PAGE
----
What people are saying - Write a review
We haven't found any reviews in the usual places.
Other editions - View all
Alfred ancient appeared archbishop arms army Asser Athelstan attended authority barbarous barons battle Becket Bede Beverl bishop Britons Brompton brother c h^a Canute chap Chron church civil clergy conquerors conquest count of Bologne court crown Danes danger death defence dominions duke of Normandy Eadmer earl ecclesiastical Edgar Edgar Atheling Edward enemy England English enterprise Epist established Ethelbald Ethelbert Ethelred farther favour France gave Gemet Godwin Harold Henry Heptarchy Higden historians honour Hoveden Hunting Ibid Ingulf inhabitants justice Kent king king of Wessex king's kingdom Kingdom of ESSEX kingdom of Kent land laws liberty Malm Mercia military monarch monks murder nations nobility nobleman Norman Northumberland obliged Pict pope possession prelates pretensions primate prince province received reign Roman Rome royal Saxon seized soon sovereign Spelm subdued subjects submission success throne tion valour vassals victory vigour violence Wessex William
Page x - I was ever more disposed to see the favourable than unfavourable side of things; a turn of mind which it is more happy to possess, than to be born to an estate of ten thousand a year. In 1751, I removed from the country to the town, the true scene for a man of letters.
Page 126 - ... the industrious policy of Edgar. He took great pains in hunting and pursuing those ravenous animals ; and when he found that all that escaped him had taken shelter in the mountains and forests of Wales, he changed the tribute of money imposed on the Welsh princes by Athelstan, his predecessor", into an annual tribute of three hundred heads of wolves ; which produced such diligence in hunting them, that the animal has been no more seen in this island.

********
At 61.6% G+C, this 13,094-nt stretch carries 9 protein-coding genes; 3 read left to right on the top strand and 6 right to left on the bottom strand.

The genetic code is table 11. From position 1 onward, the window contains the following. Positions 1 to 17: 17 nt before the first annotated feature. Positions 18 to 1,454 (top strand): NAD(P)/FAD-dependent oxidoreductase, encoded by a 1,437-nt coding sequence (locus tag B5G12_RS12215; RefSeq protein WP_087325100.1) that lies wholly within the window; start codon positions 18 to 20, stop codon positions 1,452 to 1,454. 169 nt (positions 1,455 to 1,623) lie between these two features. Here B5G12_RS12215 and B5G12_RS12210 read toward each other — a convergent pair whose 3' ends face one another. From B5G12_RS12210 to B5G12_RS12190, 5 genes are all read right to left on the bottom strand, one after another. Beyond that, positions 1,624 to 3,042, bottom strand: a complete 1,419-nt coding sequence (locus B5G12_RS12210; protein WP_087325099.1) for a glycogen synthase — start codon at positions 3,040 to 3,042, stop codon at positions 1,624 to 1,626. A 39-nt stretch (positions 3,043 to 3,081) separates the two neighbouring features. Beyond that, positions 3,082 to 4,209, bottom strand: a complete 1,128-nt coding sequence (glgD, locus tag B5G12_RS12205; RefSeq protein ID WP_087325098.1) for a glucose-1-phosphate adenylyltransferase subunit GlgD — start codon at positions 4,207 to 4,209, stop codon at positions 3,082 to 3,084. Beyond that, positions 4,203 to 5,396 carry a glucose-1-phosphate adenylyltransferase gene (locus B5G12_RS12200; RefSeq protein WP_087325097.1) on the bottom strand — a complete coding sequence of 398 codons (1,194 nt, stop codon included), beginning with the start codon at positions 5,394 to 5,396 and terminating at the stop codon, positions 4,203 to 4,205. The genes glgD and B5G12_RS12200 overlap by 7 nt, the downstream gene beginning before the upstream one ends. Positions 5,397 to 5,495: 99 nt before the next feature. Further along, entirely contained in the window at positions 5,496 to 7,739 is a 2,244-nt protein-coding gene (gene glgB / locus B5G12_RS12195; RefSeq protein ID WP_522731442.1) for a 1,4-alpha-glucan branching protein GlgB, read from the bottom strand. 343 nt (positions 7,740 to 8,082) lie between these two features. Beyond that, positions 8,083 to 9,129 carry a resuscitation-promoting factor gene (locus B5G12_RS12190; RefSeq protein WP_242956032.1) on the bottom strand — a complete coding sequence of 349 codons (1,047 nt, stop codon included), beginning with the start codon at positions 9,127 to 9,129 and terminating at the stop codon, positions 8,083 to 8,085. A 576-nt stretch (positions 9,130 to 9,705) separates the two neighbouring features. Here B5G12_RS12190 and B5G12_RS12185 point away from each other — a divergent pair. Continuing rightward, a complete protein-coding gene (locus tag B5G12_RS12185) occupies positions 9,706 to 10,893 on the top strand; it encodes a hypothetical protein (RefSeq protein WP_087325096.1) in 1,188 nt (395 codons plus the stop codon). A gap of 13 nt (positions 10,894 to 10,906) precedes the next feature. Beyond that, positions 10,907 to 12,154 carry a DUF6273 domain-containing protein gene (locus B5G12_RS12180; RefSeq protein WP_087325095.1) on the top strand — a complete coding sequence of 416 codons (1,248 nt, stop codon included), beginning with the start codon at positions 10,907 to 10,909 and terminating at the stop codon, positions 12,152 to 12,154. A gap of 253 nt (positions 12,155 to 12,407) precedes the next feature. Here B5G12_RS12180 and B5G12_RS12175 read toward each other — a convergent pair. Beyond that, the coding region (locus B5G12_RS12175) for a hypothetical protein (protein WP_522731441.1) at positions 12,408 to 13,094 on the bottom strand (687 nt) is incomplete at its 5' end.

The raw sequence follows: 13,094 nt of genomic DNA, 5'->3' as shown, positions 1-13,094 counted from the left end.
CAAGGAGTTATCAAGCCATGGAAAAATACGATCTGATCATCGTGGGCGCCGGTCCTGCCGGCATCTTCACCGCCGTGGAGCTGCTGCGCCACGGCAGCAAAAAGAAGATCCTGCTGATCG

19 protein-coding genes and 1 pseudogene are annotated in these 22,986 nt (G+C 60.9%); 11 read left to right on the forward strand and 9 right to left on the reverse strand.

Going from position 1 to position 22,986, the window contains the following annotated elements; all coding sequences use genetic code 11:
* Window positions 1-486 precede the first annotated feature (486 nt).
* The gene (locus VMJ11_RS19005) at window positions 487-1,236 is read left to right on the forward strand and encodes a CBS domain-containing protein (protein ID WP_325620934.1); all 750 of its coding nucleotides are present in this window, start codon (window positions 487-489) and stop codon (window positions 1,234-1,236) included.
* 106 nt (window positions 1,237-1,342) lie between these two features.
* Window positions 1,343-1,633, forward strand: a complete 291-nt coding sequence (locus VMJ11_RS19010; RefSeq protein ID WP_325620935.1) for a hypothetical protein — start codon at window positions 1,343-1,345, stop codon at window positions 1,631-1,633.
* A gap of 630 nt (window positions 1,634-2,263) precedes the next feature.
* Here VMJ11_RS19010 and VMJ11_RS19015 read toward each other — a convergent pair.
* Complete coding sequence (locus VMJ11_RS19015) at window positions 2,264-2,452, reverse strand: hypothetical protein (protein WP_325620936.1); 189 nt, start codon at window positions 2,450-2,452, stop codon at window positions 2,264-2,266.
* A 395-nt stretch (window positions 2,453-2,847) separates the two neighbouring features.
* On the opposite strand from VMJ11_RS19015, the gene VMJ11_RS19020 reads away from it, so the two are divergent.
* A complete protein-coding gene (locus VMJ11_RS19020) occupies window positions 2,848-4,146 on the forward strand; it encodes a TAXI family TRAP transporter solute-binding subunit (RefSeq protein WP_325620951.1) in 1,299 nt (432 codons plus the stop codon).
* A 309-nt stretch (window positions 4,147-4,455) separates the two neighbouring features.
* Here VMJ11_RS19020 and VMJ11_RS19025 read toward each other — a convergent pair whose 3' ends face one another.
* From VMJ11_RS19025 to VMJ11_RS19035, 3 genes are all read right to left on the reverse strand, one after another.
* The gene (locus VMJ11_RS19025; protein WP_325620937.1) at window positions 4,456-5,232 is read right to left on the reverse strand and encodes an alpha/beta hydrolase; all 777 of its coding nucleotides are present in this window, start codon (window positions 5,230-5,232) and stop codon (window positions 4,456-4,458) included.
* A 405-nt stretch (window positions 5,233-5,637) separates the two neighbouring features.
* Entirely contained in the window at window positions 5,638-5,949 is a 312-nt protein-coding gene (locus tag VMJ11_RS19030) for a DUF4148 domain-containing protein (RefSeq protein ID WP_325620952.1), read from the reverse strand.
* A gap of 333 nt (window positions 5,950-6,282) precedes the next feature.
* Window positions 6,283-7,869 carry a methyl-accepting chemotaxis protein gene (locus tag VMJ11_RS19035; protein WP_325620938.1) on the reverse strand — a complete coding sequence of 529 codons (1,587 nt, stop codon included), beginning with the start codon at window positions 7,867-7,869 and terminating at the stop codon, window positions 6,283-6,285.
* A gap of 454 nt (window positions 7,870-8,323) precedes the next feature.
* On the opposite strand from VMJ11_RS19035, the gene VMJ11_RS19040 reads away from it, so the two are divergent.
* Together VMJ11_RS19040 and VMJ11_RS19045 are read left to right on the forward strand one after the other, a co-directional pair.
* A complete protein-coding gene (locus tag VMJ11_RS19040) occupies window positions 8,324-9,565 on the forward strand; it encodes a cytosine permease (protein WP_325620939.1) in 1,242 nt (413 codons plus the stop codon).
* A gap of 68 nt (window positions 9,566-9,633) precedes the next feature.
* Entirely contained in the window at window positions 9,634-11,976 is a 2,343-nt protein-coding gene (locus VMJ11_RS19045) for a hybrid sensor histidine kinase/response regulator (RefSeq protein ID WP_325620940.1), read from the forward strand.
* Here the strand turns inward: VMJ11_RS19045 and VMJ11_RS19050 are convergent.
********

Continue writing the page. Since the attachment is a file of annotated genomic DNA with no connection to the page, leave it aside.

Page ix - Understanding, which was published while I was at Turin. But this piece was at first little more successful than the Treatise of Human Nature. On my return from Italy, I had the mortification to find all England in a ferment, on account of Dr. Middleton's Free Inquiry, while my performance was entirely overlooked and neglected.
Page x - Enquiry concerning the Principles of Morals; which, in my own opinion (who ought not to judge on that subject), is of all my writings, historical, philosophical, or literary, incomparably the best. It came unnoticed and unobserved into the world.
Page 295 - ... harangues of the pope, and of Peter himself, representing the dismal situation of their brethren in the East, and the indignity suffered by the Christian name, in allowing the holy city to remain in the hands of infidels, here found the minds of men so well prepared, that the whole multitude, suddenly and violently, declared for the war, and solemnly devoted themselves to perform this service, so meritorious, as they believed it, to God and religion.
Page vii - I went over to France, with a view of prosecuting my studies in a country retreat ; and I there laid that plan of life, which I have steadily and successfully pursued. I resolved to make a very rigid frugality supply my deficiency of fortune, to maintain unimpaired my independency, and to regard every object as contemptible, except the improvement of my talents in literature.
Page xvi - My company was not unacceptable to the young and careless, as well as to the studious and literary; and as I took a particular pleasure in the company of modest women, I had no reason to be displeased with the reception 1 met with from them.
Page xix - Colonel Edmondstoune soon afterwards came to see him, and take leave of him; and on his way home, he could not forbear writing him a letter, bidding him once more an eternal adieu, and applying to him, as to a dying man, the beautiful French verses in which the Abbe" Chaulieu, in expectation of his own death, laments his approaching separation from his friend, the Marquis de la Fare.
Page 92 - ... was appointed to preside. Every man was punished as an outlaw who did not register himself in some tithing. And no man could change his habitation, without a warrant or certificate from the borsholder of the tithing to which he formerly belonged...
Page 307 - He seems to have been a violent and tyrannical prince ; a perfidious, encroaching, and dangerous neighbor ; an unkind and ungenerous relation. He was equally prodigal and rapacious in the management of his treasury ; and, if he possessed abilities, he lay so much under the government of impetuous passions, that he made little use of them in his administration...